Federal agriculture officials holding meetings for feedback on animal ID system
Federal agriculture authorities will meet with stakeholders in livestock and poultry industries to hear their opinions on the National Animal Identification System.
Department of Agriculture officials have scheduled seven all-day meetings from May 14 to June 1 in cities across the country during which people can provide suggestions and comments on the system.
Secretary of Agriculture Tom Vilsack said in a written statement provided May 4 that approximately 35 percent of farmers in the U.S. are participating in the voluntary system, and concerns remain over cost, the impact on small farmers, privacy, confidentiality, and liability.
“Today, I am asking farmers and stakeholders to engage with USDA in a more productive dialogue about NAIS,” Secretary of Agriculture Tom Vilsack said in a written statement provided May 4. “Now is the time to have frank and open conversations.”
Dr. John Clifford, deputy administrator for the USDA Animal and Plant Health Inspection Service, said in testimony May 5 before two House subcommittees that about 70 percent of animals of a given species or sector would need to be identified and traceable for the NAIS to be successful.
“While 70 percent would provide some measure of traceability, I must emphasize that we really need to achieve higher participation rates, perhaps as high as 90 percent, to ensure the benefits of the system,” Dr. Clifford said, according to a transcript from the House Committee on Agriculture.
Dr. W. Ron DeHaven, AVMA CEO, testified March 11 before the House Subcommittee on Livestock, Dairy, and Poultry that the AVMA supports implementation of a mandatory NAIS. He said livestock disease outbreaks can be devastating for animal production, food production, and trade, and a mandatory NAIS would reduce the time needed to control such an outbreak and minimize the economic and public health impacts.
Dr. James O. Cook, AVMA president, was among more than two dozen stakeholders who gave presentations on the NAIS during a roundtable discussion hosted by the USDA on April 15.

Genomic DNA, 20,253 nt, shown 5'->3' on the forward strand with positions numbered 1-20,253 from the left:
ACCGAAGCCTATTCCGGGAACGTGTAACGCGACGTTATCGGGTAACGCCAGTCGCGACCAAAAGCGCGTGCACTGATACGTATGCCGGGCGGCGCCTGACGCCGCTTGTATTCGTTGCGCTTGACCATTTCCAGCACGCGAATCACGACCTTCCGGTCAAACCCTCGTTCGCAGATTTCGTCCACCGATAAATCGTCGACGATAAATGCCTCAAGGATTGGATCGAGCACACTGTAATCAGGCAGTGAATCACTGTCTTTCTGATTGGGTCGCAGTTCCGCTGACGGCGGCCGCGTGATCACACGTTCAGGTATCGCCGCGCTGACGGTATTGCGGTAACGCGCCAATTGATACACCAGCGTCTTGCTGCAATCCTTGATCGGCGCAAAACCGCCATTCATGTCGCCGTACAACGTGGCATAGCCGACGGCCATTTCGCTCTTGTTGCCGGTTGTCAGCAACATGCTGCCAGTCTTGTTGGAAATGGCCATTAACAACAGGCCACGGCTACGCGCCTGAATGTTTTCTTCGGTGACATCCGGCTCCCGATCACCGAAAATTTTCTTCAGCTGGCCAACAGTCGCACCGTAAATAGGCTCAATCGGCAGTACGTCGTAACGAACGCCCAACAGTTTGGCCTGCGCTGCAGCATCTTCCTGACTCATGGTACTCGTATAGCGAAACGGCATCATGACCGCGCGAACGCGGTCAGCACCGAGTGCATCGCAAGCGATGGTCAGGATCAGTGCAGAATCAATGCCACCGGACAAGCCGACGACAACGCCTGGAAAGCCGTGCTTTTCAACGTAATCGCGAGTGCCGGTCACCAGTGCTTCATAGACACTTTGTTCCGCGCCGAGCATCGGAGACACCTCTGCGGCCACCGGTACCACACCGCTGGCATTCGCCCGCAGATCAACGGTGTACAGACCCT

Dr. Cook said the AVMA strongly supports implementation of an animal identification program that can trace the origins and travels of animals within 48 hours. Without such a system, U.S. agricultural producers would face problems involving trade restrictions and disease control, he said.
“For a highly contagious disease such as foot-and-mouth disease, a rapid response made possible with a National Animal Identification System could save millions of animal lives and billions of dollars,” Dr. Cook said, according to a USDA transcript. “Animal identification systems are becoming prerequisites to international trade, and studies describe how our nation lags behind major livestock-producing countries in terms of animal traceability.”
Joelle R. Schelhaus, a spokeswoman for USDA-APHIS, said the USDA is still promoting the NAIS as a voluntary system, and the public would be told if that were to change.
Stakeholder meetings are scheduled to take place May 14 in Harrisburg, Pa.; May 18 in Pasco, Wash.; May 20 in Austin, Texas; May 21 in Birmingham, Ala; May 22 in Louisville, Ky.; May 27 in Storrs, Conn.; and June 1 in Loveland, Colo.
The USDA is also accepting comments online at www.regulations.gov. To submit comments, go to the Web site and type APHIS-2009-0027-0001 into the search box.
Schelhaus said in early May it was not yet clear how long the USDA would be considering comments. The comment page at regulations.gov had, at press time, a submission deadline of August 3.
The agriculture department is providing information on the meetings at http://animalid.aphis.usda.gov/nais.